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A life in antiques - In the wars

PUBLISHED: 18:06 11 March 2009 | UPDATED: 15:35 20 February 2013

The converted missile and the periscope would make a dramatic addition to any home

The converted missile and the periscope would make a dramatic addition to any home

Owner of The Packhouse antiques centre in Farnham Alison Hougham looks at why military paraphernalia can be a very good investment

Originally published in Surrey Life magazine November 2008

Owner of The Packhouse antiques centre in Farnham Alison Hougham looks at why military paraphernalia can be a very good investment







Find out when and where upcoming Surrey antiques fairs are taking place







WITH Remembrance Sunday nearly upon us, it's a pertinent reminder of what British serviceman have done and are continuing to do to protect our country.

It seemed rather fortuitous, therefore, when the other day I came across some extraordinary military equipment that has been transformed from post cold war operational apparatus into stylish decorative accessories for the home.


The first piece, believe it or not, is a decommissioned NATO missile and the second an intricate German periscope.

The mark five 117 missile, made from aerospace aluminium, has been used as a base for a striking hand-crafted table. The end of the tail protrudes through a bespoke toughened glass top and the effect is certainly stunning. It has also been hand-polished to a sensational mirror finish.

We originally sourced three of these tables and I have decided to keep one as a breakfast table in my kitchen. It has pride of place and has certainly become a talking point! As is the norm in my home, I can imagine that over the years its use will change again and the table could work equally well as a meeting desk, or as a drinks table to enjoy the odd glass of wine or two!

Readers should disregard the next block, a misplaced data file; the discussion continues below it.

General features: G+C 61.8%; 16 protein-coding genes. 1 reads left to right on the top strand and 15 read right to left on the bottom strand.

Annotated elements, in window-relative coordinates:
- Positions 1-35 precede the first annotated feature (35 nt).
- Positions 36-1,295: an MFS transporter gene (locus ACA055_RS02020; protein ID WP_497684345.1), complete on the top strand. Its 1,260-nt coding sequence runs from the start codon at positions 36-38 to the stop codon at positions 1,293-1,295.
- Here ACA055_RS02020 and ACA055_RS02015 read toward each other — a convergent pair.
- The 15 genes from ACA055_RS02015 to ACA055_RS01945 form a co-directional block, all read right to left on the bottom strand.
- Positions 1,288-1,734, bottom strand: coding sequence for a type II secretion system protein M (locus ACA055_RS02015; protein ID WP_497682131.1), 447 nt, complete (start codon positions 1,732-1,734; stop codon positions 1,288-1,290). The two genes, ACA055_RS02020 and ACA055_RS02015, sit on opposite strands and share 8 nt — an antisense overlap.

The periscope, dated 1961, has been fitted with Carl Zeiss optics and has a 10x50 wide angle magnification capability. It would have been used on Leopard and Tiger tanks. Complete with a sun filter, gridded sights, a levelling sight and compass, the brass and aluminium case has been polished to a gleaming finish. The periscope still retains its original handbook, written in German.

This beautiful instrument would be equally at home with a collector or as a statement piece of art in more contemporary surroundings.

It pleases me to think that in an area full of such rich military history there are items around like this and that there are dealers out there lovingly restoring them.

So far removed from their original military intentions, both these pieces, now on sale at £3,995 each, have been given a new lease of life and the chance to live out their days in new and welcoming surroundings.

As I sit at my breakfast table writing this column to you, I wonder where and by whom these items were operated; and as November 11 approaches I wear my poppy with pride for our servicemen of the past and present.








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